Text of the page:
So far in this article, we’ve covered quite a few different technologies that have made banking in the last decade more convenient and more mobile. With P2P services, RDC, mobile apps, online banking, and with ITMs, there is much less of a need to go into a credit union branch. Thus, the end of the decade brought about virtual financial institutions. Take Superbia Credit Union for example; with no brick and mortar location, they will serve their members through completely virtual means.

Some credit unions, while not completely virtual, do still allow you to join virtually from anywhere, even if you live across the country. This opens the door for expanded fields of membership, or alternatively, more selective fields. Credit unions now have the potential to create a membership commonality that is not related to location but to interests, age, identity, etc. In the coming years, it’s entirely possible that we might continue to see more specific and targeted fields of membership through virtual means. Yet another reason why people might stray from creating physical branches.

Occupy Wallstreet – Bank Transfer Day (2011)

Shortly following the end of the economic recession that began in 2008, consumers became fed up with the greed of the big banks, having received a bail-out from taxpayers, only to make more money than ever, fire more employees, and charge fees to increase executive pay. In September 2011, Bank of America announced it would add a five-dollar monthly fee to all debit cards – a decision they would later repeal due to public outcry – prompting many customers to leave their banks to join credit unions. This movement, dubbed Bank Transfer Day, was a day dedicated to inspiring bank customers to switch over to credit unions.

Bank Transfer Day saw an unprecedented number of new credit union accounts, with a total of 650,000 new members in one day, more than the whole of 2010, which gained 600,000 members total. According to HuffPost, in one year (from June 2011 to June 2012) credit unions amassed an impressive 1.2 million new members. Many who switched expressed a desire to move back to their community and get away from big corporations, while others claimed they weren’t aware credit unions were so easy to join, open to the public, and had all the available technology the banks did. Not only did the day bring a wave of new accounts, it educated a number of people on the benefits of credit unions, bringing a lasting impact to the industry.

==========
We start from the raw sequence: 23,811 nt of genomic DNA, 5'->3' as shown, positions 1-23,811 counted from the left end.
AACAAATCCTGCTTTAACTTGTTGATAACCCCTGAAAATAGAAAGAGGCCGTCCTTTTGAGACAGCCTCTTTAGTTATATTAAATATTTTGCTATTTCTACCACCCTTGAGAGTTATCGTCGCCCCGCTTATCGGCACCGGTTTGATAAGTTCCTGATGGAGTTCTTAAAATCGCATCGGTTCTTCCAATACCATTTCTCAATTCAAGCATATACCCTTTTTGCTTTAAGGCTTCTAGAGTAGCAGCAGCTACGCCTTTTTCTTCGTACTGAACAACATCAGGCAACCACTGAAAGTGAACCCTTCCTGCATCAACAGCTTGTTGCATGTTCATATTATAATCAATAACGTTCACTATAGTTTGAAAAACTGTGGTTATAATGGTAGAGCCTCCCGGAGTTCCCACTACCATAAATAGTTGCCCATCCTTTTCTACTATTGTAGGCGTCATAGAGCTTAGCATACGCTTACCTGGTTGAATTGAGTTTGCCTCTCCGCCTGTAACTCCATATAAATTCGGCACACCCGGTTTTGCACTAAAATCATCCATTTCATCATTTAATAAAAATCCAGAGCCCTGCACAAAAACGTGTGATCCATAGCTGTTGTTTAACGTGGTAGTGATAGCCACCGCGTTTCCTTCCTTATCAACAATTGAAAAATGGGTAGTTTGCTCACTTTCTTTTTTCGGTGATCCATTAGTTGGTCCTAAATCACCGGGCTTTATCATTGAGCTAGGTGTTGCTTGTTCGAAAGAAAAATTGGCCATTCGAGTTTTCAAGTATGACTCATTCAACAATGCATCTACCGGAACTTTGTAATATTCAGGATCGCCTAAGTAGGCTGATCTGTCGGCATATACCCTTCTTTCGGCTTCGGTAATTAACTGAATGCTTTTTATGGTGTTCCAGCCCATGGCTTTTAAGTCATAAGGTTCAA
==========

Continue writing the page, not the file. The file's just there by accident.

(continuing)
Credit unions buy banks left and right

In the last half of the decade, credit unions began snatching up banks where they could. From 2012-2015, credit unions purchased a total of six banks (including one year where they didn’t purchase any). However, in recent years, this number has largely increased. In 2018 alone, credit unions bought nine banks (more than double their previous record of banks acquired in one year) and went on to gain twelve in 2019, reaching a total of 28 credit unions in the second half of the decade; a huge increase compared to the first five years.

While absorbing community banks not only demonstrates how competitive credit unions have become, it allows them to continue growing. However, credit unions must meet higher requirements and standards when looking to buy a bank. Due to the required field of membership, credit unions must be sure that all customers of the bank they are looking to acquire fit into that field. They also cannot acquire the bank if the acquisition will result in the credit union hitting a business lending limit.